Georgia-based LabMD went out of business in 2014 but has continued to wage a heated battle with the commission, with the company’s owner and chief executive, Michael Daugherty, accusing the FTC of abusing its powers. He wrote a book about his experiences during the FTC’s investigation called “The Devil Inside the Beltway.”

Mr. Daugherty on Friday said he would appeal the FTC ruling to a federal appeals court. “This is what I’ve been waiting for,” he said, adding, “Their own judge tossed all their evidence and now they waste taxpayer dollars to go to a [federal] court relying on hearsay.”

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29 Jul DAUGHERTY LABMD STATEMENT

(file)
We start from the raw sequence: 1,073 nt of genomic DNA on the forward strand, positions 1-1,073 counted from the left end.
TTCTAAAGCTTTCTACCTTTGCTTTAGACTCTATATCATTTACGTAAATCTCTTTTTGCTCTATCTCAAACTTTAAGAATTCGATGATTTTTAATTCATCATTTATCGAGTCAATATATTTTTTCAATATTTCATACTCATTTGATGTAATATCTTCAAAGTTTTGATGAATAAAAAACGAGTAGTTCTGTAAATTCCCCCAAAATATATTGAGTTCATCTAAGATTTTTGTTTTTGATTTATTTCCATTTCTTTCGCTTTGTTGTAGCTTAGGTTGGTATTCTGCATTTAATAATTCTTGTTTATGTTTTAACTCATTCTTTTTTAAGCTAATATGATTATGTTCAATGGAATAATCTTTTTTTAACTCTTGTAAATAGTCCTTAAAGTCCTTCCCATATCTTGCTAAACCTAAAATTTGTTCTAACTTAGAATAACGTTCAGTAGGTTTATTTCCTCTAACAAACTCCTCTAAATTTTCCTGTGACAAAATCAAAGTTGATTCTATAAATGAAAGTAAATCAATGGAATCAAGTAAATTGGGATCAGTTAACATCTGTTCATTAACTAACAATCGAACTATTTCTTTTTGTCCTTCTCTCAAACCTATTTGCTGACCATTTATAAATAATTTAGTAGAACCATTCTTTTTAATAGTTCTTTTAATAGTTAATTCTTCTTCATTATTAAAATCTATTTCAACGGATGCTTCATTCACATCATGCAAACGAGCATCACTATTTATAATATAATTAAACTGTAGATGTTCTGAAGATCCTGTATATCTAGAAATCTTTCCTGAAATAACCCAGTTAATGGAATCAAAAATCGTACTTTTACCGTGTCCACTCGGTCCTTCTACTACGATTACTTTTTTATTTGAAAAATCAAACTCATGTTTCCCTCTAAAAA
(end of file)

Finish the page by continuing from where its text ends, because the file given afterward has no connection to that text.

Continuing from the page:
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This is what I have long been waiting for. The last thing I am is surprised as I have danced with these devils for over 6 years now. The real story is in what the FTC is silent about. They have enabled felons, set up a shell company to funnel medical files (a felony), found no consumer harm, and mocked the Supreme Court’s Spokeo decision regarding the concrete requirement for actual harm. Only corrupt officials would throw this level of bureaucratic temper tantrum over my exercising my First Amendment rights. The FTC revels in their cruelty as they destroyed the medical facility of over 700,000 patients for their true lust: POWER; power not requiring due process, fair notice, or cybersecurity standards. Remember, they’re talking about 2007-2008.